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Mr. Bean Accidentally Torches Woke Amy Schumer

Rowan Atkinson's Cancel Culture critique shreds newly woke Hulu star

The Amy Schumer we see on screens today isn’t the same comic who entertained us in “Trainwreck.”

That 2015 comedy made the New York native a movie star by playing off her bad girl brand.

That was then. Now, the ex-“Barbie” movie lead has seen the error of her comedic ways. Or that’s how she frames her evolution in a Hollywood Reporter roundtable chat.

“I love playing a monster, just like the worst white woman, but I’m getting further and further away from that [in my act],” she told the far-Left magazine.

Schumer previously apologized for past jokes, including gags aimed at Hispanics and specific individuals. She has less sympathy, apparently, for sharing Fake News at the recent Academy Awards telecast.

Next, Schumer played the feminist card (of course) and suggested the “wrong” comedy can do real-world harm without evidence.

“It’s happened gradually, just educating myself and seeing the harm in joking around about things that are harmful and taking more responsibility and having it not just be about trying to sneak into this boys’ club.”

Schumer famously got arrested protesting Brett Kavanaugh’s ascension to the Supreme Court. The comic claimed Kavanaugh sexually assaulted Christine Blasey Ford when they were both in their late teens despite a monstrous lack of evidence to prove it.

That seems an irresponsible use of her celebrity cachet.

RELATED: Incurious Media Ignore Amy Schumer’s Toxic Brand 

Her claim that the “wrong” jokes can harm someone is Cancel Culture’s cause du jour, but it doesn’t apply to targets on the Right. Comedians can fat shame Republicans, dubbed them white supremacists and worse without fear the woke mob will come for them.

It also doesn’t square with Comedy 101 as explained by veteran comic Rowan Atkinson.

The man known to millions as Mr. Bean is a staunch free speech defender. Now, he’s laying out exactly why Cancel Culture’s hold on humor betrays the craft in a new interview with The Irish Times.

“It does seem to me that the job of comedy is to offend, or have the potential to offend, and it cannot be drained of that potential. Every joke has a victim. That’s the definition of a joke. Someone or something or an idea is made to look ridiculous.”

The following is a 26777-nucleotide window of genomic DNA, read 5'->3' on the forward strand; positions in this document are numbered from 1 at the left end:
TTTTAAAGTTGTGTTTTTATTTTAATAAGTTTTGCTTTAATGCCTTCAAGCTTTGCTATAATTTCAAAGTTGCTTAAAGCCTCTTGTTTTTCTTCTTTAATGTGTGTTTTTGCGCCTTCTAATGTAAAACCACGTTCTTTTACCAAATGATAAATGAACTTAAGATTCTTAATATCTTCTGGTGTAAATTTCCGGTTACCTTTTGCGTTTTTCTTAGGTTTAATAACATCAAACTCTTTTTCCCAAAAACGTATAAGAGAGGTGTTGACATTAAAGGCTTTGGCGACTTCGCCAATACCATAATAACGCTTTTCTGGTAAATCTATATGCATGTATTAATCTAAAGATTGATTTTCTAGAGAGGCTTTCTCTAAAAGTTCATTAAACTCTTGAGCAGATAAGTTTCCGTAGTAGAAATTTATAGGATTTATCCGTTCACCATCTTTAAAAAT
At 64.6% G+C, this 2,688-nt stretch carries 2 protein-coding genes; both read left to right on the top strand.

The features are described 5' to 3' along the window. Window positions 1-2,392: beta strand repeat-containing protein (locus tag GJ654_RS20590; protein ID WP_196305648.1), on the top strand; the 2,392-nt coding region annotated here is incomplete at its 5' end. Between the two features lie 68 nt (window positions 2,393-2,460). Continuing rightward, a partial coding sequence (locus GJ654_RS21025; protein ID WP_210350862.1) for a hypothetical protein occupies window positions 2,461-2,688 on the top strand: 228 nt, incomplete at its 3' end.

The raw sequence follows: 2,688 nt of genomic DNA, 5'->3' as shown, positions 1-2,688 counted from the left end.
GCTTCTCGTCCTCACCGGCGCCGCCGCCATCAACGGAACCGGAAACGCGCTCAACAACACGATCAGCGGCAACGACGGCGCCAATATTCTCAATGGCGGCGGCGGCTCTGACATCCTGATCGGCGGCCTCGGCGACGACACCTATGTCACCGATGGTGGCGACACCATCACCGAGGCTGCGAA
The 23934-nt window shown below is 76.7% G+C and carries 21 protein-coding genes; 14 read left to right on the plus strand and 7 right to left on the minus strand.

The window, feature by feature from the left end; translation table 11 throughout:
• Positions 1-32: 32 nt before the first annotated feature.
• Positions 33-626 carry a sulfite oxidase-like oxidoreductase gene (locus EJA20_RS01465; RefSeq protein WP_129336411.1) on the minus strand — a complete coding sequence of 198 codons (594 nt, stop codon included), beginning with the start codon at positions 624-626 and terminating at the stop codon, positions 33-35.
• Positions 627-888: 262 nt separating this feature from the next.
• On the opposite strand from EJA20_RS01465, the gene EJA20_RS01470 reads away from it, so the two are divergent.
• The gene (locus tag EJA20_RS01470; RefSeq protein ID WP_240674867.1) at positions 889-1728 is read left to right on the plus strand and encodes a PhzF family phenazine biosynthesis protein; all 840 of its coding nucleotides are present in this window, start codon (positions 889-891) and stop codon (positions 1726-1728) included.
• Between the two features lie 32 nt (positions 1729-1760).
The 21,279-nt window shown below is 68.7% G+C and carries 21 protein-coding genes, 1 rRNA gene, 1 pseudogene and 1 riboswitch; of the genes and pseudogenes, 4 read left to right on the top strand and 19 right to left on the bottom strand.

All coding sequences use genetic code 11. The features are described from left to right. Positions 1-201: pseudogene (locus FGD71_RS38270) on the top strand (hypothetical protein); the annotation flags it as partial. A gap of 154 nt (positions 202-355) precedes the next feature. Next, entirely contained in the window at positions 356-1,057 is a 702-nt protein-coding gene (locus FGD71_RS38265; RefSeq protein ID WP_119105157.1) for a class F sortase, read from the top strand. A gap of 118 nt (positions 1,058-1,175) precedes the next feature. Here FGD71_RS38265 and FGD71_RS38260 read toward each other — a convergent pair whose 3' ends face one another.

He’s right. 

Man Vs Bee | Official Trailer | Netflix

Atkinson, star of the new Netflix series “Man vs. Bee,” also deflated the concept of “punching up,” not down, with humor. It’s a farcical notion given how progressives discard it to savage their ideological foes.

Atkinson shredded it on different grounds.

“You’ve always got to kick up? Really? What if there’s someone extremely smug, arrogant, aggressive, self-satisfied, who happens to be below in society? They’re not all in houses of parliament or in monarchies. There are lots of extremely smug and self-satisfied people in what would be deemed lower down in society, who also deserve to be pulled up. In a proper free society, you should be allowed to make jokes about absolutely anything.”

Schumer should consider Atkinson’s words. She might dub it “mansplaining,” but it could give her new persona its old bite.


  1. “cachet”, not “cache”. Although one could certainly say that her celebrity, as well as her talent for comedy have been cached for some years now.

  2. I am so old, I remember when actors were considered among the lower strata of society. Victor Mature was denied membership in a club, and in his defense, sent them several reels of his movies, hoping to prove “I am no actor.”.

  3. Also from Mr. Atkinson:

    “The freedom to criticize ideas, any ideas – even if they are sincerely held beliefs – is one of the fundamental freedoms of society. It all points to the promotion of the idea that there should be a right not to be offended. But in my view the right to offend is far more important than any right not to be offended. The right to ridicule is far more important to society than any right not to be ridiculed because one in my view represents openness – and the other represents oppression”

    1. Thank you for that quote. Unfortunately, while Mr. Atkinson’s ‘sentiment’ is correct here,t his presentation of it is DEADLY and SELF-defeating.

      He doesn’t argue there is NO such thing as the “right not to be offended”. He doesn’t argue that the right of Free Speech *means* the right to say things people do NOT *like* aka IS the “right to offend”. Instead, he *explicitly* accepts the Collectivist/Statist premise that there are COMPETING rights here – and thus that one must appeal to something OTHER than rights as the means of determining what is and is not *valid* human interaction. And to what does Mr. Atkinson appeal? The ‘good of society’ (ie what “society” considers “important”). In other words, he EXPLICITLY declares the Collective’s DESIRES, rather than the individual’s RIGHTS, are his standard for human interaction.

      That means he is NOT talking about his RIGHTS whatsoever. Mr. Atkinson is talking about PERMISSIONS – permissions which are supposedly granted or denied to him by his supposedly granted *by* his Master (aka “society”).

      Put simply, what Mr. Atkinson is doing here is BEGGING that Master to *permit* him act on HIS desire to “offend” and to *prohibit* others from acting on THEIR desire *not* to be “offended’.

      Put simply, Mr. Atkinson has abandoned the principle of RIGHTS completely. He has SURRENDERED to the Collectivist/Statists aka to those whom claim *his* life and *his* effort are THEIR property, to be disposed as THEY see fit, to satisfy THEIR ends.

      SELF-defeating indeed!

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